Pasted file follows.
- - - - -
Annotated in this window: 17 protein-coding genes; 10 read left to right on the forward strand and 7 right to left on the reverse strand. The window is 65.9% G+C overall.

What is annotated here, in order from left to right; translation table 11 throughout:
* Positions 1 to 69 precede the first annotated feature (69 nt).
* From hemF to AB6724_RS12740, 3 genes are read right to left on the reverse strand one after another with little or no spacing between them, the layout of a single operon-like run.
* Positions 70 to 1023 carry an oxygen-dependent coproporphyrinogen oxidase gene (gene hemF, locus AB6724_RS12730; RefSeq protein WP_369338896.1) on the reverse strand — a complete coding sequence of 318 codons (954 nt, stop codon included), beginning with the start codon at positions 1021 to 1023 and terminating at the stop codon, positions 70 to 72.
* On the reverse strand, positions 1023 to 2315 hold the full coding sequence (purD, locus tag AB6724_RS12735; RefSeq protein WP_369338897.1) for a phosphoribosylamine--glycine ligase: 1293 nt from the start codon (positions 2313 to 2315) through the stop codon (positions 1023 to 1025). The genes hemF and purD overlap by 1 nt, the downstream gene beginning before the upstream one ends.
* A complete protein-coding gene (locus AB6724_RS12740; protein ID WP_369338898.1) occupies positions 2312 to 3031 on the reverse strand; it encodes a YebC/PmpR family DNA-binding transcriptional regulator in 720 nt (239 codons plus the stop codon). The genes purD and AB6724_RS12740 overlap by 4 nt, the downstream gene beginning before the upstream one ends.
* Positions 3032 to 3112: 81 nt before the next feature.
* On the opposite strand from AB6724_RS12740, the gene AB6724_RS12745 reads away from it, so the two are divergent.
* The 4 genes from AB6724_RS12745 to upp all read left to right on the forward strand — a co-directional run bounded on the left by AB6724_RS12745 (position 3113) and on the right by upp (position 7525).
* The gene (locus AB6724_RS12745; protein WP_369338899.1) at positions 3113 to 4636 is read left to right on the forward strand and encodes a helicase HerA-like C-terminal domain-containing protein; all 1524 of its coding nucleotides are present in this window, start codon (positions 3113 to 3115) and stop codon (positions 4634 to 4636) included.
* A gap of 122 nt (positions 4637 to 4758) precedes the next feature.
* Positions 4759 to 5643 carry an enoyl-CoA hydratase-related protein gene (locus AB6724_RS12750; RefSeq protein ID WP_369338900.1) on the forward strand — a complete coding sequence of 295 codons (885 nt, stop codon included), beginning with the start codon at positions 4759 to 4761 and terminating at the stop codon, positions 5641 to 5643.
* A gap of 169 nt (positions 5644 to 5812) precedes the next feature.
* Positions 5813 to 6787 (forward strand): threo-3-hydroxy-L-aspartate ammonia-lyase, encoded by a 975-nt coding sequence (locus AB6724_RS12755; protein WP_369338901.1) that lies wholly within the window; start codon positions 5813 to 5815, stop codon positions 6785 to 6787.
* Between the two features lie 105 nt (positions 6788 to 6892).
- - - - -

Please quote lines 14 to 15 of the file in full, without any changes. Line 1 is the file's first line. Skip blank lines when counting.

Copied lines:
* A gap of 169 nt (positions 5644 to 5812) precedes the next feature.
* Positions 5813 to 6787 (forward strand): threo-3-hydroxy-L-aspartate ammonia-lyase, encoded by a 975-nt coding sequence (locus AB6724_RS12755; protein WP_369338901.1) that lies wholly within the window; start codon positions 5813 to 5815, stop codon positions 6785 to 6787.